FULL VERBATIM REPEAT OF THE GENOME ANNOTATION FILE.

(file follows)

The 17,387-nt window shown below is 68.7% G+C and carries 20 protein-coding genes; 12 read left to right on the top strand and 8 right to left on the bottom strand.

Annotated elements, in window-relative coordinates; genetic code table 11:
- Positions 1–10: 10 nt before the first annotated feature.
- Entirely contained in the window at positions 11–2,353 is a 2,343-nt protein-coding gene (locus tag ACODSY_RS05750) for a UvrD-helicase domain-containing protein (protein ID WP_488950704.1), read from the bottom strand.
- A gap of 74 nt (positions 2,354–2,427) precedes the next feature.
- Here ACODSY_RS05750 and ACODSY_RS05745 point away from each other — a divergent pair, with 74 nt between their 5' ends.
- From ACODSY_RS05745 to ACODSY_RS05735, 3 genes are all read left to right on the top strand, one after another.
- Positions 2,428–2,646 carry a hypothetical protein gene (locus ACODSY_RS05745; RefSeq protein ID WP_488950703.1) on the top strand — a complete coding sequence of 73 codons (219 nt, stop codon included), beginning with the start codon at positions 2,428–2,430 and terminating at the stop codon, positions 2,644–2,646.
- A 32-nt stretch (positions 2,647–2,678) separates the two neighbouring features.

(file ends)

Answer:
The 17,387-nt window shown below is 68.7% G+C and carries 20 protein-coding genes; 12 read left to right on the top strand and 8 right to left on the bottom strand.

Annotated elements, in window-relative coordinates; genetic code table 11:
- Positions 1–10: 10 nt before the first annotated feature.
- Entirely contained in the window at positions 11–2,353 is a 2,343-nt protein-coding gene (locus tag ACODSY_RS05750) for a UvrD-helicase domain-containing protein (protein ID WP_488950704.1), read from the bottom strand.
- A gap of 74 nt (positions 2,354–2,427) precedes the next feature.
- Here ACODSY_RS05750 and ACODSY_RS05745 point away from each other — a divergent pair, with 74 nt between their 5' ends.
- From ACODSY_RS05745 to ACODSY_RS05735, 3 genes are all read left to right on the top strand, one after another.
- Positions 2,428–2,646 carry a hypothetical protein gene (locus ACODSY_RS05745; RefSeq protein ID WP_488950703.1) on the top strand — a complete coding sequence of 73 codons (219 nt, stop codon included), beginning with the start codon at positions 2,428–2,430 and terminating at the stop codon, positions 2,644–2,646.
- A 32-nt stretch (positions 2,647–2,678) separates the two neighbouring features.